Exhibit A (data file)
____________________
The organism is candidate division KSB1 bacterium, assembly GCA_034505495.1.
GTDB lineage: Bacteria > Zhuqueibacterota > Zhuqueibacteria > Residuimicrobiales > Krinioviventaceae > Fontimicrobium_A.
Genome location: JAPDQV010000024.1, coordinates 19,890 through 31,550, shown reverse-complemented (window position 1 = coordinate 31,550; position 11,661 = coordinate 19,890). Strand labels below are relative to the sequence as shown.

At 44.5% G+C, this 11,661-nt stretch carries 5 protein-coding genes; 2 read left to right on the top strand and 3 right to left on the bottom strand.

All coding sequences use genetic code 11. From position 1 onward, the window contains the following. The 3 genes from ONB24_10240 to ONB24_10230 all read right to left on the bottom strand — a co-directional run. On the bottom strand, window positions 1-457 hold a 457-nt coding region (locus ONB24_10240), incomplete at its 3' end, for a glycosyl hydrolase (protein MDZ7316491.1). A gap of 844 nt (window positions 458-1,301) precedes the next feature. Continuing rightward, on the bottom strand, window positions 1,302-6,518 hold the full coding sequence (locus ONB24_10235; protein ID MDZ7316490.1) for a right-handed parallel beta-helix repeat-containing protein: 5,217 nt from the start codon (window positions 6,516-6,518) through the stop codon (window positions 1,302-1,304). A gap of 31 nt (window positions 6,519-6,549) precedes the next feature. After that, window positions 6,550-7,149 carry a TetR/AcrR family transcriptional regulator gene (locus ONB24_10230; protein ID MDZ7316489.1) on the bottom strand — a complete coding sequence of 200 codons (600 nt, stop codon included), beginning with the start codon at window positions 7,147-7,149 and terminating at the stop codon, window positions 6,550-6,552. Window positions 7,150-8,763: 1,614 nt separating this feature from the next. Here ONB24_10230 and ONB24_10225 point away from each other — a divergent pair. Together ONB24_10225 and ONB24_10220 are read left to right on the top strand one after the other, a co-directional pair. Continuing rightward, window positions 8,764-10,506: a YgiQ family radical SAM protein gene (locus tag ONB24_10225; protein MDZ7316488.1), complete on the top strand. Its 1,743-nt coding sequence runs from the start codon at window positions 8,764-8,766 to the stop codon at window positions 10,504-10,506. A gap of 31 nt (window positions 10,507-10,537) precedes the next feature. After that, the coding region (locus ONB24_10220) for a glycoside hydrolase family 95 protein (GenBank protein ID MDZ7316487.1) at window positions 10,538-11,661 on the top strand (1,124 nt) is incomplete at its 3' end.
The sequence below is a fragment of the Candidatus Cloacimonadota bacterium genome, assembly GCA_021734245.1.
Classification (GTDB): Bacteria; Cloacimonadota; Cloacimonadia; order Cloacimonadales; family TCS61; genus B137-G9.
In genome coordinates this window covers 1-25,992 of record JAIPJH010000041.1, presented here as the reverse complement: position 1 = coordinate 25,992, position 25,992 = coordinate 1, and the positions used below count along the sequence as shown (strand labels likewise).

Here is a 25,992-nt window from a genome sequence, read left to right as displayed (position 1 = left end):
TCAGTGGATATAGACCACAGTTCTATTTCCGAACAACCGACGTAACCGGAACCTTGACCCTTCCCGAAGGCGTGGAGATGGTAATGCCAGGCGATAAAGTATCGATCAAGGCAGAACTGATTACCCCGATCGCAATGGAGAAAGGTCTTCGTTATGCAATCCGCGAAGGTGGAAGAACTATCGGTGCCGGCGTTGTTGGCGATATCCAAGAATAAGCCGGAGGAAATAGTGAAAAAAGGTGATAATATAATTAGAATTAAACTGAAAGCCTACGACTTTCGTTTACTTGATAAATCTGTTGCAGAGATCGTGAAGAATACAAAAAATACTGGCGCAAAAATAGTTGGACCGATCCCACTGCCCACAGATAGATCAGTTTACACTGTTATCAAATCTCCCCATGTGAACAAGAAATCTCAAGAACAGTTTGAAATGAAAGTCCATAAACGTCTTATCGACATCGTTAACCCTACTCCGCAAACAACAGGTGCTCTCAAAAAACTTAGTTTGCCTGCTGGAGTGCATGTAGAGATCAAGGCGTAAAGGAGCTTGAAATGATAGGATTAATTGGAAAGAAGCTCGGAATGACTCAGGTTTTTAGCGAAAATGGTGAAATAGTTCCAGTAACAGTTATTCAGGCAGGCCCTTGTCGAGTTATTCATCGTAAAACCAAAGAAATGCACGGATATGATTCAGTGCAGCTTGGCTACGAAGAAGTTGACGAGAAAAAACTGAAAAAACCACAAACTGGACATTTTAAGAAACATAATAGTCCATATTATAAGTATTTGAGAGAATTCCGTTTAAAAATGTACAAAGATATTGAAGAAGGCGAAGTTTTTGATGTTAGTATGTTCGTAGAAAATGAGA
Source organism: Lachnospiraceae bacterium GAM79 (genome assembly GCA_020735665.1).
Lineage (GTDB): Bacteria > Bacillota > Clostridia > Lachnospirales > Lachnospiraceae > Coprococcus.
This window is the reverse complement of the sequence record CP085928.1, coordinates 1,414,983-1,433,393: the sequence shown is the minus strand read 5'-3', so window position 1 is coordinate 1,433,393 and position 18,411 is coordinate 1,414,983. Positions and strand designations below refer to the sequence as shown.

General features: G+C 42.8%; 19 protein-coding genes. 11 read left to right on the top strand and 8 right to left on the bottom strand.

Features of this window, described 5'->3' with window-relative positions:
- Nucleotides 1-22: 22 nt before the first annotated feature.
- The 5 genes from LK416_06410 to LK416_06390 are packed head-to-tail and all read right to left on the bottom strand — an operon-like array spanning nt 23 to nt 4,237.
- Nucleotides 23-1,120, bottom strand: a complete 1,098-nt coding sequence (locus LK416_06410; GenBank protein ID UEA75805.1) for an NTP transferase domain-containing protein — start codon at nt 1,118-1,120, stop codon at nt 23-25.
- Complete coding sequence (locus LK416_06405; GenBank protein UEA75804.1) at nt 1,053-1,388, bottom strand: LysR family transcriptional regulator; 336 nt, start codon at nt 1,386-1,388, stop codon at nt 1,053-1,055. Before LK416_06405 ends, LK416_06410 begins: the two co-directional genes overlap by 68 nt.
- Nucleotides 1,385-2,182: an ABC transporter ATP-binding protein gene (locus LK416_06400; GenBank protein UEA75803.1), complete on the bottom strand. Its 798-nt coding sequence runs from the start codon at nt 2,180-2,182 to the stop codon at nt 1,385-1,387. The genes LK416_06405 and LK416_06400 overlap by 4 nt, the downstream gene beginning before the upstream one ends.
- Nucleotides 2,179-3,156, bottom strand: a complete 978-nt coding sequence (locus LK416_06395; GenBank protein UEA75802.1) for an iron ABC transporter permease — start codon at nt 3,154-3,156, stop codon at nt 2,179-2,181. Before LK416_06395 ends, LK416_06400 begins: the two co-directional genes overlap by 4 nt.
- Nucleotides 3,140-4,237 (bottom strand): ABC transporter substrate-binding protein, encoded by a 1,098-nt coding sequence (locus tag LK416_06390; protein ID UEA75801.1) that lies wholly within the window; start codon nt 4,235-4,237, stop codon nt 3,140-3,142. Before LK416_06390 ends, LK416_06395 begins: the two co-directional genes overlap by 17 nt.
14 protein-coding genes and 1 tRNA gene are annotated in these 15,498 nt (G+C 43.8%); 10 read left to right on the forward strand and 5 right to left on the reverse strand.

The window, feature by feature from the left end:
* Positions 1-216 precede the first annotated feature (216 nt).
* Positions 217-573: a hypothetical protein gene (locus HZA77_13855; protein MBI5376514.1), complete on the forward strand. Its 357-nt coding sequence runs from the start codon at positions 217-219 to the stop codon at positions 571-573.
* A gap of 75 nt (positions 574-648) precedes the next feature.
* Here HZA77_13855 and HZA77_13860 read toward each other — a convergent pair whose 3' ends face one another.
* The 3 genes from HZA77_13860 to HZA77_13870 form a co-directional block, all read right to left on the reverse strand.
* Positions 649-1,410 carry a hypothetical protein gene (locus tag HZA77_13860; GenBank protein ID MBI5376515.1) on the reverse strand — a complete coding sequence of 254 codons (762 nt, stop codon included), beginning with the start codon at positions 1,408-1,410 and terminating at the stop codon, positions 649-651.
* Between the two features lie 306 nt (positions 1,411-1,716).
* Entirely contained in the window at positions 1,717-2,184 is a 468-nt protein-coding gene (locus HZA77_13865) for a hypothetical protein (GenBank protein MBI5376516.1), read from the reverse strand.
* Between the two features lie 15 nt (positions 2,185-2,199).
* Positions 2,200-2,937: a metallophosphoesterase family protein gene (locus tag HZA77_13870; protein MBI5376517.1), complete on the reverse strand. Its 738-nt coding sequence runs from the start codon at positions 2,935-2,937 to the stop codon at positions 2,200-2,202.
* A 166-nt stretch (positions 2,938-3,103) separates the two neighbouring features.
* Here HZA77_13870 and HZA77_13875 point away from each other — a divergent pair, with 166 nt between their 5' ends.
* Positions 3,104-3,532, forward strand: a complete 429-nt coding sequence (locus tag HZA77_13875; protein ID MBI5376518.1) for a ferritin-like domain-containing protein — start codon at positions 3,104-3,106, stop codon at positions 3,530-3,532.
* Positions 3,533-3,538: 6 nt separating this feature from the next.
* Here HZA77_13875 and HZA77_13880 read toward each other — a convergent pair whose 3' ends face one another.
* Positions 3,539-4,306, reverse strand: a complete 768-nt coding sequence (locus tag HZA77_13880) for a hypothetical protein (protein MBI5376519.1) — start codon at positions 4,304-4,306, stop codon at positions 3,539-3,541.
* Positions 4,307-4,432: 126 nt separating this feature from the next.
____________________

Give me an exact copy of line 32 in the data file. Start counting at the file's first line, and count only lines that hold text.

* Entirely contained in the window at positions 1,717-2,184 is a 468-nt protein-coding gene (locus HZA77_13865) for a hypothetical protein (GenBank protein MBI5376516.1), read from the reverse strand.